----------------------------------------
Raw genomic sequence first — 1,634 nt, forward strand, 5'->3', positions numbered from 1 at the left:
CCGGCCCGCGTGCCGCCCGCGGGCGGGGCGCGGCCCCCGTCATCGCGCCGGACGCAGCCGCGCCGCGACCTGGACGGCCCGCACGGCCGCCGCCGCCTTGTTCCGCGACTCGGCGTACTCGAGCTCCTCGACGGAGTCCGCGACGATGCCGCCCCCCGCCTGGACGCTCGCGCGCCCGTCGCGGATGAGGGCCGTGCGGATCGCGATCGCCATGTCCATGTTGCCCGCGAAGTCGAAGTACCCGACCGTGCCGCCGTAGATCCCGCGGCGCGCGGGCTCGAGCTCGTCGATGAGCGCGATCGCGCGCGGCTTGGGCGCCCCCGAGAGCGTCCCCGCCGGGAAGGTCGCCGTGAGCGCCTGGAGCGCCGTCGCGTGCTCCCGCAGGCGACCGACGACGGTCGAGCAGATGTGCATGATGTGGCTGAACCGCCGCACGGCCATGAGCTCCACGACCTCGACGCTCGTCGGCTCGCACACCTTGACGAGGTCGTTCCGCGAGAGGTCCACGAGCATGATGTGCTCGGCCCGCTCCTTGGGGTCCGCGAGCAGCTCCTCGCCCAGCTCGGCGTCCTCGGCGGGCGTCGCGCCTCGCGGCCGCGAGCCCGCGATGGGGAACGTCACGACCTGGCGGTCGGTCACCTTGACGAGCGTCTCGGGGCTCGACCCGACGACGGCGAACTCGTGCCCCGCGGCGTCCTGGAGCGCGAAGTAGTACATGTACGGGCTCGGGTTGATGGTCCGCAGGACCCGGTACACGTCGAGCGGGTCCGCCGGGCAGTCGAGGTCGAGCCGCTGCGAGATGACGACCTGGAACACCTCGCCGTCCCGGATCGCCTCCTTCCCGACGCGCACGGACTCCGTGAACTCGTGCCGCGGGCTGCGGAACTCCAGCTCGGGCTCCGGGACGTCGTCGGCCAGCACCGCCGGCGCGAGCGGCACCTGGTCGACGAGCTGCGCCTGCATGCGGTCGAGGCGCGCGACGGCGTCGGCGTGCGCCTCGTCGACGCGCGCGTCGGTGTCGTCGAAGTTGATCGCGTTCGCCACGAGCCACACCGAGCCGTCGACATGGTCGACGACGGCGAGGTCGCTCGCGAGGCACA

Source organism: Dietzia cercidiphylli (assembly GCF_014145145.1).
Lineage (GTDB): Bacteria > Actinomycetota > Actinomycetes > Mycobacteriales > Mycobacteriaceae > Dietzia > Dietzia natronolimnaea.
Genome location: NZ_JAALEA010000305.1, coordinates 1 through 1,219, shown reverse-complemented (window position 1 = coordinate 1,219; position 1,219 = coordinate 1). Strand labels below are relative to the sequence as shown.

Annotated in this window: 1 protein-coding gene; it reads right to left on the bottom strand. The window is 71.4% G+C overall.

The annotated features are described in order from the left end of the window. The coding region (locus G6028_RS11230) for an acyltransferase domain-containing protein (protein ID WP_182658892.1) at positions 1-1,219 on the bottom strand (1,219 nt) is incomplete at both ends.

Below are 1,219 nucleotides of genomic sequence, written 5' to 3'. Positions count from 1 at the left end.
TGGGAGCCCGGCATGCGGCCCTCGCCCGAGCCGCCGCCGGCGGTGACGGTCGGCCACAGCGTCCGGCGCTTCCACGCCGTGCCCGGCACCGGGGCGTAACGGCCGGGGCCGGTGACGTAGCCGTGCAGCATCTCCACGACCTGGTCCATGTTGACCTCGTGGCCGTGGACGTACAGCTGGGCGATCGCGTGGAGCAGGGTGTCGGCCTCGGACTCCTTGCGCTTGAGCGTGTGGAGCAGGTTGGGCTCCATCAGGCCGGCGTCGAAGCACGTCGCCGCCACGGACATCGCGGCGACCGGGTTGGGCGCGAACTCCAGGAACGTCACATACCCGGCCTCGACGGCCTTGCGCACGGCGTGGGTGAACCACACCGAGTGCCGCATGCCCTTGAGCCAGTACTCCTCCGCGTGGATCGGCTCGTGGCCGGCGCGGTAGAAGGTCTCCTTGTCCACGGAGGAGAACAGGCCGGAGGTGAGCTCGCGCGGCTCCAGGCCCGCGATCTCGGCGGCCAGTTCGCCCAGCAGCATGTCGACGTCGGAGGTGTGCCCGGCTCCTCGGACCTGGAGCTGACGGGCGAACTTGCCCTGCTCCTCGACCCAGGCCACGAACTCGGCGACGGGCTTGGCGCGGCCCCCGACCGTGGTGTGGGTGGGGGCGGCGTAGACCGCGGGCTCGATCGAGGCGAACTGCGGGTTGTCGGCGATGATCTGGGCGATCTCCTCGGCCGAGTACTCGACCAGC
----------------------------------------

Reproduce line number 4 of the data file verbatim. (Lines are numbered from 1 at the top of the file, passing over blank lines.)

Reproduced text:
Lineage (GTDB): Bacteria > Actinomycetota > Actinomycetes > Mycobacteriales > Mycobacteriaceae > Dietzia > Dietzia natronolimnaea.